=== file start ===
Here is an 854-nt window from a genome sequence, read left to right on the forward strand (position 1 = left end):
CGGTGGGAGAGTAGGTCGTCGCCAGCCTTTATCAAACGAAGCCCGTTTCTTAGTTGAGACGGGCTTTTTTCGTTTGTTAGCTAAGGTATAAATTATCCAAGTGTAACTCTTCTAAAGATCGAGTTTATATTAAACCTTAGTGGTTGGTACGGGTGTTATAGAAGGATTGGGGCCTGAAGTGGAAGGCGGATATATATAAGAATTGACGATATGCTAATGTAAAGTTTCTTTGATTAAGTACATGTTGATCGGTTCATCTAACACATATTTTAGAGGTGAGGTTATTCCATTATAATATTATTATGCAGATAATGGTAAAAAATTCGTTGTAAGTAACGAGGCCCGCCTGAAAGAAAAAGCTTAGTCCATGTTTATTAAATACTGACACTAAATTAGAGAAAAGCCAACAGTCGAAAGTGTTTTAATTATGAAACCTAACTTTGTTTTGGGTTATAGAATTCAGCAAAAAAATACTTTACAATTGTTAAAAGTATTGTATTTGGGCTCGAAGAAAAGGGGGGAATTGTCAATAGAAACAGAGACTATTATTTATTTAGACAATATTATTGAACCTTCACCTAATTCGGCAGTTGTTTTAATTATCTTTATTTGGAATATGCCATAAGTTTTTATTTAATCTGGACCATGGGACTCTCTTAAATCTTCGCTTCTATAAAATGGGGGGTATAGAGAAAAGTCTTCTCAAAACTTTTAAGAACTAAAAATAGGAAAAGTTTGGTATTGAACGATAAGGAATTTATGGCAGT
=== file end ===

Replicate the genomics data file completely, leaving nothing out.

Here is an 854-nt window from a genome sequence, read left to right on the forward strand (position 1 = left end):
CGGTGGGAGAGTAGGTCGTCGCCAGCCTTTATCAAACGAAGCCCGTTTCTTAGTTGAGACGGGCTTTTTTCGTTTGTTAGCTAAGGTATAAATTATCCAAGTGTAACTCTTCTAAAGATCGAGTTTATATTAAACCTTAGTGGTTGGTACGGGTGTTATAGAAGGATTGGGGCCTGAAGTGGAAGGCGGATATATATAAGAATTGACGATATGCTAATGTAAAGTTTCTTTGATTAAGTACATGTTGATCGGTTCATCTAACACATATTTTAGAGGTGAGGTTATTCCATTATAATATTATTATGCAGATAATGGTAAAAAATTCGTTGTAAGTAACGAGGCCCGCCTGAAAGAAAAAGCTTAGTCCATGTTTATTAAATACTGACACTAAATTAGAGAAAAGCCAACAGTCGAAAGTGTTTTAATTATGAAACCTAACTTTGTTTTGGGTTATAGAATTCAGCAAAAAAATACTTTACAATTGTTAAAAGTATTGTATTTGGGCTCGAAGAAAAGGGGGGAATTGTCAATAGAAACAGAGACTATTATTTATTTAGACAATATTATTGAACCTTCACCTAATTCGGCAGTTGTTTTAATTATCTTTATTTGGAATATGCCATAAGTTTTTATTTAATCTGGACCATGGGACTCTCTTAAATCTTCGCTTCTATAAAATGGGGGGTATAGAGAAAAGTCTTCTCAAAACTTTTAAGAACTAAAAATAGGAAAAGTTTGGTATTGAACGATAAGGAATTTATGGCAGT